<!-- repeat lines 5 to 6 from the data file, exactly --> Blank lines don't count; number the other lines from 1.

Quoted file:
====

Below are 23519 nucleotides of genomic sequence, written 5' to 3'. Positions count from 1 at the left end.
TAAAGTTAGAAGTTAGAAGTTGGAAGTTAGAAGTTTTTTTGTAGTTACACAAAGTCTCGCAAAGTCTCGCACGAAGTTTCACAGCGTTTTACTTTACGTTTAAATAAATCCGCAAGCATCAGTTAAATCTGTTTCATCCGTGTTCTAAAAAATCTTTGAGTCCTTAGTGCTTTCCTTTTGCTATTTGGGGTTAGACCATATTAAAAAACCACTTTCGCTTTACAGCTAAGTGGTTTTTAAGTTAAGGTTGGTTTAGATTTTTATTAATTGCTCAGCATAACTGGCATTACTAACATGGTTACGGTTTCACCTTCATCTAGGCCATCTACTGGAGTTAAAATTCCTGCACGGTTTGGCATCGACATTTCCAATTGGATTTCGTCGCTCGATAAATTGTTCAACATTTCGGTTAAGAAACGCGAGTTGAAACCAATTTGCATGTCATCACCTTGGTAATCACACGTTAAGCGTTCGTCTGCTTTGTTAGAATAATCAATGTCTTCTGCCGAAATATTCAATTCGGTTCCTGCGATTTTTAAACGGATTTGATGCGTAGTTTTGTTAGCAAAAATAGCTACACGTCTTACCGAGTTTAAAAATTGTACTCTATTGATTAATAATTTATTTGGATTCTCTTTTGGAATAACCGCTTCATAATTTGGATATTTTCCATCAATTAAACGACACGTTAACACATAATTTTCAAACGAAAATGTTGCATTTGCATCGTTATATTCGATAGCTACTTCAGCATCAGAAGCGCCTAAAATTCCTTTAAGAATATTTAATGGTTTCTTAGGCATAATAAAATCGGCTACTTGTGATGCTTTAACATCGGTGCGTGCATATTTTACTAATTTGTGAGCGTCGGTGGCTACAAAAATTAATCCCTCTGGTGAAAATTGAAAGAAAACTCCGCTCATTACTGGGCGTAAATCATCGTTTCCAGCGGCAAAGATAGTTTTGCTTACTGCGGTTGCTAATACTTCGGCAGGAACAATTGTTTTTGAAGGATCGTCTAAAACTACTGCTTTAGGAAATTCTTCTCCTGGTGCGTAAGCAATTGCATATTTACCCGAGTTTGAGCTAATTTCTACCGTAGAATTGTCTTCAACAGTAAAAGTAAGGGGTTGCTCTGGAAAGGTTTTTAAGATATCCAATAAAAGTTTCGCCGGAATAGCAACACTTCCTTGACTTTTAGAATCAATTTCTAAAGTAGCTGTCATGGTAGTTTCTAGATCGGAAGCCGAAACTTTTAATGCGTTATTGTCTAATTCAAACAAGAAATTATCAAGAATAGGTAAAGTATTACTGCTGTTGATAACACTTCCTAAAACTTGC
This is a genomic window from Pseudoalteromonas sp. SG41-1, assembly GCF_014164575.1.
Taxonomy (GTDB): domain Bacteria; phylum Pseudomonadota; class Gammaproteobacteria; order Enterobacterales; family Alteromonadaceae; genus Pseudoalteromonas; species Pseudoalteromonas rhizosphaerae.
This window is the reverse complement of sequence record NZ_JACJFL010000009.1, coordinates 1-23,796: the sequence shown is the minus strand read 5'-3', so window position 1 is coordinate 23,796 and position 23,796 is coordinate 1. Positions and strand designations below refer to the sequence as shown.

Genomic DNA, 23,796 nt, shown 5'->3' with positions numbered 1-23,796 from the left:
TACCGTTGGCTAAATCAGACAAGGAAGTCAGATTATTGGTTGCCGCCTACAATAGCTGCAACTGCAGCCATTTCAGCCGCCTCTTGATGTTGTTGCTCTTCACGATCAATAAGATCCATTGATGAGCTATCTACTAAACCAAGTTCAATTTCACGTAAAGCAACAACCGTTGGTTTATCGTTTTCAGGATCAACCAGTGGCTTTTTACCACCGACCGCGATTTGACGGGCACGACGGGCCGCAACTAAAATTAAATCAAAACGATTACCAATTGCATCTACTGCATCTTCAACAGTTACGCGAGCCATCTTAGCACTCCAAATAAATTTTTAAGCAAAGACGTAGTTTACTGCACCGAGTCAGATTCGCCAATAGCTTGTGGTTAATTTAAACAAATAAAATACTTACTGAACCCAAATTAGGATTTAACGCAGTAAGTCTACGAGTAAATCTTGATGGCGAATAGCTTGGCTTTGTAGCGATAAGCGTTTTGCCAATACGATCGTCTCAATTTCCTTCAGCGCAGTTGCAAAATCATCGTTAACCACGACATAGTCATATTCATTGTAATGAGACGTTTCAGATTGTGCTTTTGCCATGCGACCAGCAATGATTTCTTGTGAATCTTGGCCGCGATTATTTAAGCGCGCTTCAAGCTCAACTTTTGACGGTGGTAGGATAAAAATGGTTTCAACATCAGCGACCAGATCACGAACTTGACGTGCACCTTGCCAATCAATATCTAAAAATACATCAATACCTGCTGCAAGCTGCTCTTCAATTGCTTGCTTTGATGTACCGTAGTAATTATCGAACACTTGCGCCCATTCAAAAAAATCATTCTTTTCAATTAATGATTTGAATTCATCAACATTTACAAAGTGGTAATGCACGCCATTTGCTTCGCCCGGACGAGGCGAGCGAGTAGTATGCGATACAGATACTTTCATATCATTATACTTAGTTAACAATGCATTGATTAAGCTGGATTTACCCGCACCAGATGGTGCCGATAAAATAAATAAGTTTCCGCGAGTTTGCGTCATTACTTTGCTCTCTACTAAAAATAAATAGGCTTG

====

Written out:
This window is the reverse complement of sequence record NZ_JACJFL010000009.1, coordinates 1-23,796: the sequence shown is the minus strand read 5'-3', so window position 1 is coordinate 23,796 and position 23,796 is coordinate 1. Positions and strand designations below refer to the sequence as shown.

Genomic DNA, 23,796 nt, shown 5'->3' with positions numbered 1-23,796 from the left: